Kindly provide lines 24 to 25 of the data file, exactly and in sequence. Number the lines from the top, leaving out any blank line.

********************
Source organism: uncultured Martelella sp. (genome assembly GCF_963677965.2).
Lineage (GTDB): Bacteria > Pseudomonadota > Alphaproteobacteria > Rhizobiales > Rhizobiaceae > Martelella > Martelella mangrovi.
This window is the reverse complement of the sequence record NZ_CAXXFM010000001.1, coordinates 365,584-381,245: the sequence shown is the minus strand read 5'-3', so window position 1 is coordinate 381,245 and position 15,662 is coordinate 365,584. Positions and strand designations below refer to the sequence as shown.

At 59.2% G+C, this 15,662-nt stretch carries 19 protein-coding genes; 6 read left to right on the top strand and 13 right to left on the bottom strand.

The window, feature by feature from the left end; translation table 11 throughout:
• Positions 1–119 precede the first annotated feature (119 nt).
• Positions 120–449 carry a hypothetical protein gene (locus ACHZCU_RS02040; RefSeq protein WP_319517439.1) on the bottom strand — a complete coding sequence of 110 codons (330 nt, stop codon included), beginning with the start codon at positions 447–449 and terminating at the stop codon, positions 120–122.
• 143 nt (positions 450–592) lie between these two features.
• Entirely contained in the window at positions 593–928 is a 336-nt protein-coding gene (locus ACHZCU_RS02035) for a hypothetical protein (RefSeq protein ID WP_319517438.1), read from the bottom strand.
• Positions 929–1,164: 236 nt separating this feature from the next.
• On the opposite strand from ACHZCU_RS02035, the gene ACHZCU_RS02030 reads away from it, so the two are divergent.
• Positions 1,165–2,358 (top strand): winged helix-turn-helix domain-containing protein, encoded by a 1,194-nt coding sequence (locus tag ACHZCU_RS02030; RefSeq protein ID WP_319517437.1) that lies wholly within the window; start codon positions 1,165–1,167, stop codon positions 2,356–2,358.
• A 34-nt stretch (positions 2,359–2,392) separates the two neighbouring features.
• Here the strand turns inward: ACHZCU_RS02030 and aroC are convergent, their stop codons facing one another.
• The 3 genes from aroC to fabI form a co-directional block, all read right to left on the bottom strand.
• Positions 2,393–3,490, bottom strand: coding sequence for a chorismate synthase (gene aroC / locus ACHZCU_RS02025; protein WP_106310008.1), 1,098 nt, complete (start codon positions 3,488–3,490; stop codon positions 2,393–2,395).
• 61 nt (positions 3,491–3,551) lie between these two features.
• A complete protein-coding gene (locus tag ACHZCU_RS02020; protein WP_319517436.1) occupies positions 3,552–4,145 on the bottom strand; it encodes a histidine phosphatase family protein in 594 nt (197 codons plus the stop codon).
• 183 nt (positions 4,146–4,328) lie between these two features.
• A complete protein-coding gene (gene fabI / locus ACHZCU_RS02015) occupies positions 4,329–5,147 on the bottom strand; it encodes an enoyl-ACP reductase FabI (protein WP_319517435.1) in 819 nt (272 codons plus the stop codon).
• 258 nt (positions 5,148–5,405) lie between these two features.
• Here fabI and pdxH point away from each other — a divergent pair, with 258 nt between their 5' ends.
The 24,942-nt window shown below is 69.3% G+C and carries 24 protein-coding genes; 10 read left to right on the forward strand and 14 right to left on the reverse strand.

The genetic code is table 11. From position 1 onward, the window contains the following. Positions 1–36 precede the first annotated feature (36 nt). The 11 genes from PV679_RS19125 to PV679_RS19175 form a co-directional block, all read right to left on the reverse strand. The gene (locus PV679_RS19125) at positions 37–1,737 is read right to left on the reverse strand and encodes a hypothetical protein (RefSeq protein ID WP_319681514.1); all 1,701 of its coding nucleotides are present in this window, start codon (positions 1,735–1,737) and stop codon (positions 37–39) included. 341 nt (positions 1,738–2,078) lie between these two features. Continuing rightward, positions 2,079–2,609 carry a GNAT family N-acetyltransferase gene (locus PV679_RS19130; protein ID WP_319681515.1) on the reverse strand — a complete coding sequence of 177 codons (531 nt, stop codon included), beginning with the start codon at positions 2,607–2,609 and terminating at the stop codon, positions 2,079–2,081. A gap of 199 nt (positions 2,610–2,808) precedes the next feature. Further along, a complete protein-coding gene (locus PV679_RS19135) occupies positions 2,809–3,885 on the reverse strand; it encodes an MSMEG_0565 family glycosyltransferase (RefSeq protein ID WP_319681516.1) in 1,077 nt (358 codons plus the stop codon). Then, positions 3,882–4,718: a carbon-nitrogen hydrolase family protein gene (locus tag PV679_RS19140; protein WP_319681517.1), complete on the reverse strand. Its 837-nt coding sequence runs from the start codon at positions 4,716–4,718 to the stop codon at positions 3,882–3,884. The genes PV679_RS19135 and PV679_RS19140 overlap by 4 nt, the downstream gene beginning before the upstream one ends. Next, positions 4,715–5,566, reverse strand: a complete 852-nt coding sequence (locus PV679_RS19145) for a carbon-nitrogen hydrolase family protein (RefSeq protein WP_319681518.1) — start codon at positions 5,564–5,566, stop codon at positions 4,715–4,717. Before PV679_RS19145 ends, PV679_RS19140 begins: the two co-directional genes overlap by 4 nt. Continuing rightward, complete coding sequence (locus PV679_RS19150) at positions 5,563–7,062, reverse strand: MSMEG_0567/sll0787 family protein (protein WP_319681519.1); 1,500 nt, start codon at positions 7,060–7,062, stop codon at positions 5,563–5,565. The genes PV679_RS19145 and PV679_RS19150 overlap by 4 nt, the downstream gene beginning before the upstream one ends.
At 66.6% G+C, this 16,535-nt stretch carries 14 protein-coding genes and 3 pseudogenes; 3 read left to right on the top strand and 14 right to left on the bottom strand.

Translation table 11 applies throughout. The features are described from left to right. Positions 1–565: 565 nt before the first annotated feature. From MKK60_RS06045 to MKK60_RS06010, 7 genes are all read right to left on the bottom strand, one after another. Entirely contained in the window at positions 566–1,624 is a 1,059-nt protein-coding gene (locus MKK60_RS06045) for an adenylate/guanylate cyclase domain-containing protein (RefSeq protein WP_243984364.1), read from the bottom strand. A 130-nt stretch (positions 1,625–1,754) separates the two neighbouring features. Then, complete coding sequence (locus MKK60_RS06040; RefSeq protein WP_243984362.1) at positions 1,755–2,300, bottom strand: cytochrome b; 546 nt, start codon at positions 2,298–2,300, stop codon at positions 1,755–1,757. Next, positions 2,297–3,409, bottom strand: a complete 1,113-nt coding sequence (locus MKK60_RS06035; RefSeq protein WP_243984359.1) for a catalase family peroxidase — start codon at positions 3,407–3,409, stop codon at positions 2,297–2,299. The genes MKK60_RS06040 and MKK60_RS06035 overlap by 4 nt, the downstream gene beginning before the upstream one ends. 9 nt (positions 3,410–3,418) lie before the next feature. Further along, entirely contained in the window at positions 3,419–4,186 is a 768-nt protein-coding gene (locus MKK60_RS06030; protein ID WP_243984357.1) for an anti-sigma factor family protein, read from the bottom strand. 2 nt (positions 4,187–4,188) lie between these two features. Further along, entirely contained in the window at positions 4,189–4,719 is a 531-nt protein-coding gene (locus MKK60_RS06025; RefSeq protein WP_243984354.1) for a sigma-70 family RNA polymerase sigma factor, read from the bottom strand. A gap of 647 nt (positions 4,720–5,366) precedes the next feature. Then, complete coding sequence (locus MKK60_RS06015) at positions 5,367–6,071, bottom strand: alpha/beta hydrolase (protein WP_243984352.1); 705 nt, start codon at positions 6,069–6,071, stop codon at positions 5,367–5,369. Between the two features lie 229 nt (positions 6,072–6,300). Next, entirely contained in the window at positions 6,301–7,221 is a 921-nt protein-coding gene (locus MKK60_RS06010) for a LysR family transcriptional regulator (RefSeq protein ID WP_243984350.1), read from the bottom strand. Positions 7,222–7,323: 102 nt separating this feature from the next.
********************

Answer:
The genetic code is table 11. From position 1 onward, the window contains the following. Positions 1–36 precede the first annotated feature (36 nt). The 11 genes from PV679_RS19125 to PV679_RS19175 form a co-directional block, all read right to left on the reverse strand. The gene (locus PV679_RS19125) at positions 37–1,737 is read right to left on the reverse strand and encodes a hypothetical protein (RefSeq protein ID WP_319681514.1); all 1,701 of its coding nucleotides are present in this window, start codon (positions 1,735–1,737) and stop codon (positions 37–39) included. 341 nt (positions 1,738–2,078) lie between these two features. Continuing rightward, positions 2,079–2,609 carry a GNAT family N-acetyltransferase gene (locus PV679_RS19130; protein ID WP_319681515.1) on the reverse strand — a complete coding sequence of 177 codons (531 nt, stop codon included), beginning with the start codon at positions 2,607–2,609 and terminating at the stop codon, positions 2,079–2,081. A gap of 199 nt (positions 2,610–2,808) precedes the next feature. Further along, a complete protein-coding gene (locus PV679_RS19135) occupies positions 2,809–3,885 on the reverse strand; it encodes an MSMEG_0565 family glycosyltransferase (RefSeq protein ID WP_319681516.1) in 1,077 nt (358 codons plus the stop codon). Then, positions 3,882–4,718: a carbon-nitrogen hydrolase family protein gene (locus tag PV679_RS19140; protein WP_319681517.1), complete on the reverse strand. Its 837-nt coding sequence runs from the start codon at positions 4,716–4,718 to the stop codon at positions 3,882–3,884. The genes PV679_RS19135 and PV679_RS19140 overlap by 4 nt, the downstream gene beginning before the upstream one ends. Next, positions 4,715–5,566, reverse strand: a complete 852-nt coding sequence (locus PV679_RS19145) for a carbon-nitrogen hydrolase family protein (RefSeq protein WP_319681518.1) — start codon at positions 5,564–5,566, stop codon at positions 4,715–4,717. Before PV679_RS19145 ends, PV679_RS19140 begins: the two co-directional genes overlap by 4 nt. Continuing rightward, complete coding sequence (locus PV679_RS19150) at positions 5,563–7,062, reverse strand: MSMEG_0567/sll0787 family protein (protein WP_319681519.1); 1,500 nt, start codon at positions 7,060–7,062, stop codon at positions 5,563–5,565. The genes PV679_RS19145 and PV679_RS19150 overlap by 4 nt, the downstream gene beginning before the upstream one ends.
At 66.6% G+C, this 16,535-nt stretch carries 14 protein-coding genes and 3 pseudogenes; 3 read left to right on the top strand and 14 right to left on the bottom strand.